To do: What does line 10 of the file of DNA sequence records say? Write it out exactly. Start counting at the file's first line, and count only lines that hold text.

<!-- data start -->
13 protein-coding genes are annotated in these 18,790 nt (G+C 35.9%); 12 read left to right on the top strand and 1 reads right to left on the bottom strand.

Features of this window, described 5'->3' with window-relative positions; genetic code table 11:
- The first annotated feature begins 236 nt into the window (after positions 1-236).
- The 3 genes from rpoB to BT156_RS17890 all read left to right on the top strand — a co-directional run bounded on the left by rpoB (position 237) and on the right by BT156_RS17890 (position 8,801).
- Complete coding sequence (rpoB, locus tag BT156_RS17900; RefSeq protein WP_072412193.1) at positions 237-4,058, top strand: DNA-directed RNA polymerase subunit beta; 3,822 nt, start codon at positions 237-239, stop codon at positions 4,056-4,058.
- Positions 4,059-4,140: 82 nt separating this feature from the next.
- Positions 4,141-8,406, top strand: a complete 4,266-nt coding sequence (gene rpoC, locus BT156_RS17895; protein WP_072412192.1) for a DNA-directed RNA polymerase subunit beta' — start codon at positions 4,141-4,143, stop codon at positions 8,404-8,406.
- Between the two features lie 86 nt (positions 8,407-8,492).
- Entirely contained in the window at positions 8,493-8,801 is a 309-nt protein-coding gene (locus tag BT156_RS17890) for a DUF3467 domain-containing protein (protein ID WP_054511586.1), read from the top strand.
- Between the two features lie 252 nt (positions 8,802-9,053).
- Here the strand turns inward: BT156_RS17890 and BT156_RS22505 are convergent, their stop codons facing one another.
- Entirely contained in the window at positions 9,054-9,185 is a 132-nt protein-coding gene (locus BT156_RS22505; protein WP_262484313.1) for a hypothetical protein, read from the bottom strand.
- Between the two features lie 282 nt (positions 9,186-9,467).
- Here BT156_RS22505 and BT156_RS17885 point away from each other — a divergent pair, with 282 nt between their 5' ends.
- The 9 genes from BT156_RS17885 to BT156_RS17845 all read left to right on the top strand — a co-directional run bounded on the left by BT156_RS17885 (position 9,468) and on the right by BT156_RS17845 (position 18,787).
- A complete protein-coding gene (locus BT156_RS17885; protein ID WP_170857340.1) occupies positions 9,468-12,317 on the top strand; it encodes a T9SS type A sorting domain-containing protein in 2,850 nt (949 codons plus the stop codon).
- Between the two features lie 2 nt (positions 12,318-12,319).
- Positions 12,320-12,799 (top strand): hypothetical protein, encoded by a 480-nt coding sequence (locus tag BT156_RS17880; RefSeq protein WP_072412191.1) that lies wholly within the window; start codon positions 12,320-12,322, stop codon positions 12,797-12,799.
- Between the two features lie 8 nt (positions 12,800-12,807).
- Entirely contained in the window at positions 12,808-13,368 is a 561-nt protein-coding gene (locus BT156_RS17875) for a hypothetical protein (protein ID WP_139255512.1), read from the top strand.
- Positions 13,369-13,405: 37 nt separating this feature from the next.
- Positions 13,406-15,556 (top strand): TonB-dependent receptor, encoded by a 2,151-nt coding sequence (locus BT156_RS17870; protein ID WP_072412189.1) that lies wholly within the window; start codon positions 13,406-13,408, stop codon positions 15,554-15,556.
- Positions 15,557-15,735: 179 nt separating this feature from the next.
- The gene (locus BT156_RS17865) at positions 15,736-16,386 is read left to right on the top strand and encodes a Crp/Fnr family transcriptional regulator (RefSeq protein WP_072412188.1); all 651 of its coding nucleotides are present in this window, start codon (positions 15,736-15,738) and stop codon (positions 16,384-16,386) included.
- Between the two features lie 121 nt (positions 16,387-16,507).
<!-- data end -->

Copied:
- Between the two features lie 252 nt (positions 8,802-9,053).